That said, I have found that a DSLR has allowed me to improve on the images I was getting, for a few reasons. Firstly, the main plus point (in my book anyway) about having a DSLR over a point and shoot is the ability to change lenses based on the look you are trying to achieve. I love seeing a creamy blurred background, but my Panasonic would not give me the low aperture numbers I wanted. So I got a prime lens with the ability to stop down to 1.8 (Canon EF 50mm f/1.8) instead of the 3.6 that was the maximum I could get with my Panasonic. Secondly, pictures were terrible in low light conditions - anything above ISO200 would result in really grainy images so all my indoor photos were awful. Certainly, my DSLR gives me a bit more flexibility in this regard. The final benefit of my DSLR is the increased frames per second, which is essentially how quickly your camera can take photos.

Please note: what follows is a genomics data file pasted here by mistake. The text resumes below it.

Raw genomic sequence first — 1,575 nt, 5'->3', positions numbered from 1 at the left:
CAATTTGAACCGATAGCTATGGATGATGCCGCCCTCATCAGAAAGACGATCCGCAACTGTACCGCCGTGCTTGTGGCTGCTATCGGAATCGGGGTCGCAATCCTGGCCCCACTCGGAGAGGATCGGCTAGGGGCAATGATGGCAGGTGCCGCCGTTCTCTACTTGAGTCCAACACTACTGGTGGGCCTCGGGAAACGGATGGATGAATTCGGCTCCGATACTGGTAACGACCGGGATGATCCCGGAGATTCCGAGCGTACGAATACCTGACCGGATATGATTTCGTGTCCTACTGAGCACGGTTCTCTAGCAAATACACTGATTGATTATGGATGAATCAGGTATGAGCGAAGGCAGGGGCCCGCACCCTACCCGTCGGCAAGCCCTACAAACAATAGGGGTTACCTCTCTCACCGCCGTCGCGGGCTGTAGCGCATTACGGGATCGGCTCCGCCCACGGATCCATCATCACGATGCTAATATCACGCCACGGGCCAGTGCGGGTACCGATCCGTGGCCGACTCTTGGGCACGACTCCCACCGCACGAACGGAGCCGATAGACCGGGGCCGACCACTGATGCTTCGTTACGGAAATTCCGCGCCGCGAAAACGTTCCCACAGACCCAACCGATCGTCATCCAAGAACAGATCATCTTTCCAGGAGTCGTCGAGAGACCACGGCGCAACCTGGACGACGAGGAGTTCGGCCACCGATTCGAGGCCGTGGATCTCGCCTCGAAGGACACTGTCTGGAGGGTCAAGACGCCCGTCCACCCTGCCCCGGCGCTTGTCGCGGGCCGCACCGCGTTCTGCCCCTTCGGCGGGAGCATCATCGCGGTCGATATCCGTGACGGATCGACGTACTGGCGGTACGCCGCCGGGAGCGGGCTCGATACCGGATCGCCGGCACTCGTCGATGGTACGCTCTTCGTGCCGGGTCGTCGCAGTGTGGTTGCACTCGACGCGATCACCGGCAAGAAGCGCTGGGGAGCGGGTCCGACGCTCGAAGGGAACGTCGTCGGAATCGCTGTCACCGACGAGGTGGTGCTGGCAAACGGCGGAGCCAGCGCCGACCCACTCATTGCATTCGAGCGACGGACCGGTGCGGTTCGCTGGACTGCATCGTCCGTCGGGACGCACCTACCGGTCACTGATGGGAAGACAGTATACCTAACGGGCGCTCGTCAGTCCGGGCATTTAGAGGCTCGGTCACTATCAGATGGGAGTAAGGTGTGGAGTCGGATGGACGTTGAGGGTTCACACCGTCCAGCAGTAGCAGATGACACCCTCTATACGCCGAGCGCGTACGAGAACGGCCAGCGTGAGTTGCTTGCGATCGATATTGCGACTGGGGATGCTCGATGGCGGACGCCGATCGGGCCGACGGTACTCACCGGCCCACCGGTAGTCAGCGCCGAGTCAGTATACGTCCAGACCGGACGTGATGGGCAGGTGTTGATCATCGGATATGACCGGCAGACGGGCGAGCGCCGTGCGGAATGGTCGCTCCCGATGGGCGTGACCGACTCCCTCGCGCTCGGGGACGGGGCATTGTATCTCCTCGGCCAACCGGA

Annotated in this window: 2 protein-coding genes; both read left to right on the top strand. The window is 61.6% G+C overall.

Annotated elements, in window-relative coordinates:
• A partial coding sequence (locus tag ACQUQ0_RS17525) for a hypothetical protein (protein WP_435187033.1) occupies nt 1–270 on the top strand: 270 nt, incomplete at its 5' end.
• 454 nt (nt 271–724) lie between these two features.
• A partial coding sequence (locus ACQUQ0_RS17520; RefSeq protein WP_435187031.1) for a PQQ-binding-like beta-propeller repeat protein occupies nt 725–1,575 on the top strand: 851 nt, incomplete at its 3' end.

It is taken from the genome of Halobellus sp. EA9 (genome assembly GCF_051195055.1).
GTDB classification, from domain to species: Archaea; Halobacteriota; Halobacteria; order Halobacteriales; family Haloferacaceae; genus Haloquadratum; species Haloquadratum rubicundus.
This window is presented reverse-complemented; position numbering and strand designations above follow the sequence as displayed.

Of course, everybody is different so the best advice I can give on the matter is this. Once you start to feel that your camera is holding you back ( and you know what in) then it is time to upgrade! Ask yourself the following questions to see if you need a DSLR....
- Do you require more flexibility in aperture settings for creating depth of field?
- Or in shutter speed for action shots?
- Do you feel that your camera lets you down in low light conditions?
- Do you feel that you often "miss the moment" waiting for your camera to catch up?
- Do you have the money? (remember that with a DSLR you are investing in a system of camera and lenses which can be quite expensive)
- Would you be happy with the extra size and weight?
- Do you want to learn more about photography?
If your answers are evenly split, the perhaps you should take a closer look at the premium point and shoots, such as the Canon Powershot G12 which retails at around $499 in the US, or about £398 in the UK (the UK version is Canon PowerShot G12) They offer a higher level of control but without the additional weight or cost.
If the answers are mainly yes, then I think it's time to bag yourself a shiny new DSLR! I'll be following up this post with another one on what to look for in a DSLR "What's the best DSLR for photographing children?" - and also one on lens choices (Best Lens for Child Photography?) hopefully this will help you make a choice on the best one out there for YOU.